21/01/2015 8:11 AM IST | Updated 15/07/2016 8:24 AM IST

The Life Cycle of India

An Indian man keeps himself from rain with an umbrella while riding a bicycle in Hyderabad, India, Friday, Oct. 25, 2013. Heavy rains triggered by northeast monsoon have lashed several parts of Andhra Pradesh state for the fourth consecutive day today prompting authorities to evacuate many of from low-lying areas, according to local reports. (AP Photo/Mahesh Kumar A.)

Most of us in India are familiar with that basic frame on two wheels fuelled by raw human power, the bicycle. We also know, cyclists in the country are above all the rules of traffic. After all the "Motor Vehicles Act of 1988" cannot claim to cover the bicycle as it lacks a motor, the very essence of the Act.

Thus armed, our Indian bicycle rider, having been sufficiently insured by the constitution against monetary penalties of any kind, embarks on his daily commute, which, in fact, is more dangerous than the motogp races we see, but don't fully understand on TV.

Getting the right kind of bicycle would probably be the first thing one would do before hitting the roads (pun not intended), but that's not important here, look around and the majority of bicycles would be ramshackle black frames that emit more squeaks than a mouse having multiple orgasms. This kind of ride is usually found attached to our fellow citizens existing on a hand-to-mouth basis.

For a lot of people in our country the bicycle is a two-seater, a family vehicle, a SUV, and a cargo vehicle, all rolled into one. A family of four on a bicycle is a fairly common and dangerous sight in our country. To them, the greatest inventor wasn't the one who invented the wheel, it was the one who invented the second one and attached them to a frame and pedals.

You might argue that we see a lot of swanky bicycles nowadays, with more gears and gadgetry than the average car but these are restricted to the big cities. Look around in rural India and you will be greeted by these faithful rusty squeak machines moving along at the pace of their riders life.

Going by alien western concepts, cyclists are supposed to drive either in cycle lanes or on the extreme left of the roads. But you and me, we know the truth; our cyclists can ride anywhere and on anything as long as they can cheat death. Traffic rules and signals are for sissies whose world depends on fossil fuels, a cyclist is virtually unstoppable as most of them lack proper brakes. The few who try to slow down, do so by scraping their feet on the ground, and a few of the more athletic ones jump off their bicycles seconds before impact. Who needs seat belts?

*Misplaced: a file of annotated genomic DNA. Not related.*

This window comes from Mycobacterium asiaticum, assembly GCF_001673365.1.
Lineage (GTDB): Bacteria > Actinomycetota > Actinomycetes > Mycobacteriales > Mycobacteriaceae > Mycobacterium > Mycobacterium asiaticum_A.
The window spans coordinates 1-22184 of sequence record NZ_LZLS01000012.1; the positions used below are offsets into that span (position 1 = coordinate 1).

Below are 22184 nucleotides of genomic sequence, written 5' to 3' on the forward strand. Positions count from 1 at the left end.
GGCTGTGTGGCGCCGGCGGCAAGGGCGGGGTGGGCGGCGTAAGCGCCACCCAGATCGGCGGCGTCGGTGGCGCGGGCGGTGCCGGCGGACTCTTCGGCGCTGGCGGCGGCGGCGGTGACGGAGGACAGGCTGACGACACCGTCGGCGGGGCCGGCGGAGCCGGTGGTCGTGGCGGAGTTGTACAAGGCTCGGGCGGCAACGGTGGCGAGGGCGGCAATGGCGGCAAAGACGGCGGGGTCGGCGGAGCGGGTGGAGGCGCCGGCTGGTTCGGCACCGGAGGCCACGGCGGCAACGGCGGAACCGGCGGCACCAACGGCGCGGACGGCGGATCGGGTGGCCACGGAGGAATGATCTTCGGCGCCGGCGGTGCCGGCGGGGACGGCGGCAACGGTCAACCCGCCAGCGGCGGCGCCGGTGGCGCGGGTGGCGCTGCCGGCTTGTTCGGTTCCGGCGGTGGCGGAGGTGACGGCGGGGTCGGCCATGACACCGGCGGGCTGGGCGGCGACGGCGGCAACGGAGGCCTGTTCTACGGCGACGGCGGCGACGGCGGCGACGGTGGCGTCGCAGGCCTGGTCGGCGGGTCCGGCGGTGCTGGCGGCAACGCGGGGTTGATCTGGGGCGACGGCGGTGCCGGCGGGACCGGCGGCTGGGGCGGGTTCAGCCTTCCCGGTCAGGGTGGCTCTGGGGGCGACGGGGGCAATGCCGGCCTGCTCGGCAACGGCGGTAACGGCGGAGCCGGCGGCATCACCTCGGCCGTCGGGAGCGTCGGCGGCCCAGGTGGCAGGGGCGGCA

Like most modern vehicles, the common Indian bicycle has driving options too. For riders who suffer from vertigo and are scared of being perched atop a triangular wedge (also known as the seat), they can slide back on to the rear carrier and enjoy a more stable albeit a hard base and feel safe. This is the coupe bicycle mode. If the rider is vertically challenged, or if the seat at a height greater than his legs then he has the option of the ski mode or commonly known as the scissor stroke. In this mode the rider isn't seated, instead he stands on the pedals and half pedals while leaning on one side of the bicycle. Since this mode allows the rider to only travel in a straight line and doesn't involve braking, if you see them coming towards you, RUN for cover.

Like every cult, even bicycle riders have their fair share of cheaters and so don't be surprised if you see a few parasitic cyclists holding on to the rear ends of trucks and buses moving along at obscene speeds (for bicycles), without pedalling. These infidels usually crash into either the host vehicle or into stationary objects. They are then downgraded to a chair fixed between two wheels and their cycling privileges are suspended for a while if not permanently.

It has been a longstanding quest of mine to find a man on a bicycle who waits at the traffic signal to make a U-turn. This pedal-powered rarity has so far eluded me. When a cyclist wants to get to the other side of the road he simply walks across in a straight line using his bicycle as his armour against the attack of oncoming vehicles. When faced with a divider or a fence, he will carry the bicycle over his head thereby returning the favour and collecting his "good deed karma credit points". Luke 6:31 - Do to others, as you would have them do to you.

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